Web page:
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Page:Southern Historical Society Papers volume 31.djvu/189

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New Market Day at V. M. I. 181


Wharton's men seemed to have melted away under the terrific fire, leaving a gap in the line and producing some disorder, falling back they reformed behind the cadets. Captain Wise ordered the cadet battalion to advance to fill this gap. and a brilliant dash for- ward, gallantly seconded by the 62d Virginia, and the battery was captured. During the progress of the events just related, Imboden had discovered General Stahl with 2,500 cavalry massed in squad- ron-front close order. He asked permission of General Breckin- ridge to allow him to uncover his right flank for a short time, in an effort to turn Sigel's left, which he thought he could accomplish. Receiving the desired order, in less than fifteen minutes he had gained a position behind a low hill unobserved by the enemy; six guns were ordered at a gallop to the crest of the hill, unlimbered and fired as fast as possible into the massed cavalry. The effect was immediate and terrific. The Federal guns, captured by the cadets a little later, turned their fire in that direction to silence Imboden' s guns, an enfilading fire from which aided materially the cadets and the 62d in the capture of the Federal guns. Meanwhile the 34th Massachusetts, which was composed of seasoned veterans, and which had been immediately to the left of the cadets, falling back into a clump of cedars, was hotly engaged with Edgar's battalion, when Captain Wise moved the cadets on their flank, and they broke and ran. Breckinridge halted his line to replenish ammunition before advancing on Rude's hill, about two miles below New Market, where Siegel made a final stand, and from which point he was using his guns. But he did not await the Confederate coming, but hastily re- treated across the Shenandoah, burning the bridge after him, and the battle was won.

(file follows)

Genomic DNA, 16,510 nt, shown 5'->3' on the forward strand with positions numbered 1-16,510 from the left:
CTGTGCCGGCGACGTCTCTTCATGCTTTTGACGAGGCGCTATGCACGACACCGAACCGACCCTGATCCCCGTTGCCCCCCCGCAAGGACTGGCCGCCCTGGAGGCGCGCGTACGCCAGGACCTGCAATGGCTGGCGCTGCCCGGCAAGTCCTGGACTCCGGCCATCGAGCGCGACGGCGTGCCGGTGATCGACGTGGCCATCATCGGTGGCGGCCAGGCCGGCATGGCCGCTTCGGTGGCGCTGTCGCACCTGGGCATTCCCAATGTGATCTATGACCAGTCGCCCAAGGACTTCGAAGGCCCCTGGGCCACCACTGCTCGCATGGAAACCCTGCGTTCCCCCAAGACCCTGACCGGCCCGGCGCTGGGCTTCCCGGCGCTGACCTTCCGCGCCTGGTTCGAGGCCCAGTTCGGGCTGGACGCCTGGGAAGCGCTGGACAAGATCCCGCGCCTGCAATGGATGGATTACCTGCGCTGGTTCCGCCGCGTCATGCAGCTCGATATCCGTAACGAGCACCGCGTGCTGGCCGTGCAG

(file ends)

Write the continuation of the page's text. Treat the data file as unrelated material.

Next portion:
In an address on Breckinridge, General Echols said : " Earth has never witnessed a more impressive scene than pre- sented by those boys as they moved unflinchingly forward under fire. The most interesting recollections of that day centre around the part borne in the struggle by that battalion of boys, who so promptly responded to the call made on them for service, and who by their noble bearing contributed so greatly to the victory that was won. With a spirit of patriotism, bright and strong with youthful